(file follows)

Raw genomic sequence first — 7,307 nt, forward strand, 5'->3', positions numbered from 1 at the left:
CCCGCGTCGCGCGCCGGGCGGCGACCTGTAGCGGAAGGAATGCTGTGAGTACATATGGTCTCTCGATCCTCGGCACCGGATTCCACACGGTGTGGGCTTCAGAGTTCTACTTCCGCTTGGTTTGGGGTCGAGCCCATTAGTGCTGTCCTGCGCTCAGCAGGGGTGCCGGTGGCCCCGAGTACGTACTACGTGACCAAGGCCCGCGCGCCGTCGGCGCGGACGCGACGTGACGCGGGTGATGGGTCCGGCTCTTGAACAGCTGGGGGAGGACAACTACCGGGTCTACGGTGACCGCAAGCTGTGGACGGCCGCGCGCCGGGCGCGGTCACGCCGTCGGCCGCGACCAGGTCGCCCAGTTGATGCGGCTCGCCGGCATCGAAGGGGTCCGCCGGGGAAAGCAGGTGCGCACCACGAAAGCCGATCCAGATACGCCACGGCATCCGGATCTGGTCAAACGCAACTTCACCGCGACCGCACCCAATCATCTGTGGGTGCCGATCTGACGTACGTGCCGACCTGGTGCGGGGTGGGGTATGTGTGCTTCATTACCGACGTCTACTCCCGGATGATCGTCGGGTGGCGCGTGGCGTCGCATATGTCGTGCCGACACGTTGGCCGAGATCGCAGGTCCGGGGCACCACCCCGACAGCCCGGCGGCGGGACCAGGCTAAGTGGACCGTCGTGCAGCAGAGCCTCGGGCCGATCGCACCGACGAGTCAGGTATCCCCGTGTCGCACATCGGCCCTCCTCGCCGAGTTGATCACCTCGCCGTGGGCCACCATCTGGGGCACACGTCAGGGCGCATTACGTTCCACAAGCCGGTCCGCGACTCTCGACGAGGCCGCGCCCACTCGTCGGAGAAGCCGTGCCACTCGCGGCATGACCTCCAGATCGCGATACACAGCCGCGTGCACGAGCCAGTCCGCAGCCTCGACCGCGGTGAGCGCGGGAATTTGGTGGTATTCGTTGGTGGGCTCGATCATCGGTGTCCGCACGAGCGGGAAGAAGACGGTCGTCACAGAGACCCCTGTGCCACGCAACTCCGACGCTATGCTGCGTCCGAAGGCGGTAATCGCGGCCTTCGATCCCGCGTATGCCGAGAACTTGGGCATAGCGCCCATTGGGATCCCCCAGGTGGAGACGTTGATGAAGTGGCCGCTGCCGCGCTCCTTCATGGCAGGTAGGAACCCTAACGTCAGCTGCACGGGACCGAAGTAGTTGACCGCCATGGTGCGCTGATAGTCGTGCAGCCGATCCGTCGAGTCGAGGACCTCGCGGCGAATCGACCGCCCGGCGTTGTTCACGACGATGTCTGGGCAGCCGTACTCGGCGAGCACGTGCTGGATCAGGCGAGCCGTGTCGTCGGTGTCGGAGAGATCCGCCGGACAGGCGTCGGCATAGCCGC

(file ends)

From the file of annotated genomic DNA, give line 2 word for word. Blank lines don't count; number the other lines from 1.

CCCGCGTCGCGCGCCGGGCGGCGACCTGTAGCGGAAGGAATGCTGTGAGTACATATGGTCTCTCGATCCTCGGCACCGGATTCCACACGGTGTGGGCTTCAGAGTTCTACTTCCGCTTGGTTTGGGGTCGAGCCCATTAGTGCTGTCCTGCGCTCAGCAGGGGTGCCGGTGGCCCCGAGTACGTACTACGTGACCAAGGCCCGCGCGCCGTCGGCGCGGACGCGACGTGACGCGGGTGATGGGTCCGGCTCTTGAACAGCTGGGGGAGGACAACTACCGGGTCTACGGTGACCGCAAGCTGTGGACGGCCGCGCGCCGGGCGCGGTCACGCCGTCGGCCGCGACCAGGTCGCCCAGTTGATGCGGCTCGCCGGCATCGAAGGGGTCCGCCGGGGAAAGCAGGTGCGCACCACGAAAGCCGATCCAGATACGCCACGGCATCCGGATCTGGTCAAACGCAACTTCACCGCGACCGCACCCAATCATCTGTGGGTGCCGATCTGACGTACGTGCCGACCTGGTGCGGGGTGGGGTATGTGTGCTTCATTACCGACGTCTACTCCCGGATGATCGTCGGGTGGCGCGTGGCGTCGCATATGTCGTGCCGACACGTTGGCCGAGATCGCAGGTCCGGGGCACCACCCCGACAGCCCGGCGGCGGGACCAGGCTAAGTGGACCGTCGTGCAGCAGAGCCTCGGGCCGATCGCACCGACGAGTCAGGTATCCCCGTGTCGCACATCGGCCCTCCTCGCCGAGTTGATCACCTCGCCGTGGGCCACCATCTGGGGCACACGTCAGGGCGCATTACGTTCCACAAGCCGGTCCGCGACTCTCGACGAGGCCGCGCCCACTCGTCGGAGAAGCCGTGCCACTCGCGGCATGACCTCCAGATCGCGATACACAGCCGCGTGCACGAGCCAGTCCGCAGCCTCGACCGCGGTGAGCGCGGGAATTTGGTGGTATTCGTTGGTGGGCTCGATCATCGGTGTCCGCACGAGCGGGAAGAAGACGGTCGTCACAGAGACCCCTGTGCCACGCAACTCCGACGCTATGCTGCGTCCGAAGGCGGTAATCGCGGCCTTCGATCCCGCGTATGCCGAGAACTTGGGCATAGCGCCCATTGGGATCCCCCAGGTGGAGACGTTGATGAAGTGGCCGCTGCCGCGCTCCTTCATGGCAGGTAGGAACCCTAACGTCAGCTGCACGGGACCGAAGTAGTTGACCGCCATGGTGCGCTGATAGTCGTGCAGCCGATCCGTCGAGTCGAGGACCTCGCGGCGAATCGACCGCCCGGCGTTGTTCACGACGATGTCTGGGCAGCCGTACTCGGCGAGCACGTGCTGGATCAGGCGAGCCGTGTCGTCGGTGTCGGAGAGATCCGCCGGACAGGCGTCGGCATAGCCGC